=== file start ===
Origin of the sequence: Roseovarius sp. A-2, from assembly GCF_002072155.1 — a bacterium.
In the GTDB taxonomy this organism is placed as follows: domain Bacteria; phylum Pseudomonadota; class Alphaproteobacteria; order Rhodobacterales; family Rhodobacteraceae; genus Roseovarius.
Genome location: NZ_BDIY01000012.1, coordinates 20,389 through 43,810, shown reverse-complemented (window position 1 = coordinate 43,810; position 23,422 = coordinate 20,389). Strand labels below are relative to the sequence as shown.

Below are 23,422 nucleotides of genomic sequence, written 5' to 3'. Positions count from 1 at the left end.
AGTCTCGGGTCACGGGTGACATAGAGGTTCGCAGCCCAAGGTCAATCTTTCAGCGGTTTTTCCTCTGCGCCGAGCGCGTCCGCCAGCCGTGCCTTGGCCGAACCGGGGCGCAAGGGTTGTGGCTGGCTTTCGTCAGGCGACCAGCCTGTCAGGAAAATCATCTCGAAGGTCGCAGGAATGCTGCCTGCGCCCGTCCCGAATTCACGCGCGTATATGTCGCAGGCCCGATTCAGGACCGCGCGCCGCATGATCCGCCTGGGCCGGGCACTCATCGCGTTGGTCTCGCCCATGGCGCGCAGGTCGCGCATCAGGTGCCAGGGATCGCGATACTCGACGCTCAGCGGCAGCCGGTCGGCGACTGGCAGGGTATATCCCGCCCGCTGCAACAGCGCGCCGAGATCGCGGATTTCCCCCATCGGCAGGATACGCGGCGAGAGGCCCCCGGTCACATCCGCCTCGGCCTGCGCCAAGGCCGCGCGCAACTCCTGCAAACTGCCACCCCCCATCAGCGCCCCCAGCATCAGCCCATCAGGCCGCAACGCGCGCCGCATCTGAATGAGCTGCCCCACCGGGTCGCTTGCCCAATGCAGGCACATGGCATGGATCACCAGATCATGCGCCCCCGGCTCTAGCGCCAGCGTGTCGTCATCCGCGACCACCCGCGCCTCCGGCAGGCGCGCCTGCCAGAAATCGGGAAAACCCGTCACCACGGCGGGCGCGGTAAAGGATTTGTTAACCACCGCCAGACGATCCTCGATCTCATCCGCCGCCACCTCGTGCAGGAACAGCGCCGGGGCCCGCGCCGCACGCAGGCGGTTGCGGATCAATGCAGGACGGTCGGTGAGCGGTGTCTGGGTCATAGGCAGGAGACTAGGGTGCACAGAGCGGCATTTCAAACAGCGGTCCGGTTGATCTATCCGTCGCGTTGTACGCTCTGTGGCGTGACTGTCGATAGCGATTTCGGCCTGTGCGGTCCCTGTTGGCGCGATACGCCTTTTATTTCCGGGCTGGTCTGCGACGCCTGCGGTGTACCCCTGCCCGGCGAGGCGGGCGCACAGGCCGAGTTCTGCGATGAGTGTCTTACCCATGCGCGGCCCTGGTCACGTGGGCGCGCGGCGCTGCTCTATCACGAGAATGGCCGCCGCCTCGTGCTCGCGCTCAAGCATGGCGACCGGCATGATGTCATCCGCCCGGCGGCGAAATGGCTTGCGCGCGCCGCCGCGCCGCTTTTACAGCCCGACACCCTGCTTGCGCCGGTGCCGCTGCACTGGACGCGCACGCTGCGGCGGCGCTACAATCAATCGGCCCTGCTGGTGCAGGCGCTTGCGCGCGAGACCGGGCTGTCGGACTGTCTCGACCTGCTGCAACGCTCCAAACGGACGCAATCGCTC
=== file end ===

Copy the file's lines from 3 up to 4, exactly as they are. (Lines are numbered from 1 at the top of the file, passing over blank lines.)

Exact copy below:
Genome location: NZ_BDIY01000012.1, coordinates 20,389 through 43,810, shown reverse-complemented (window position 1 = coordinate 43,810; position 23,422 = coordinate 20,389). Strand labels below are relative to the sequence as shown.

Below are 23,422 nucleotides of genomic sequence, written 5' to 3'. Positions count from 1 at the left end.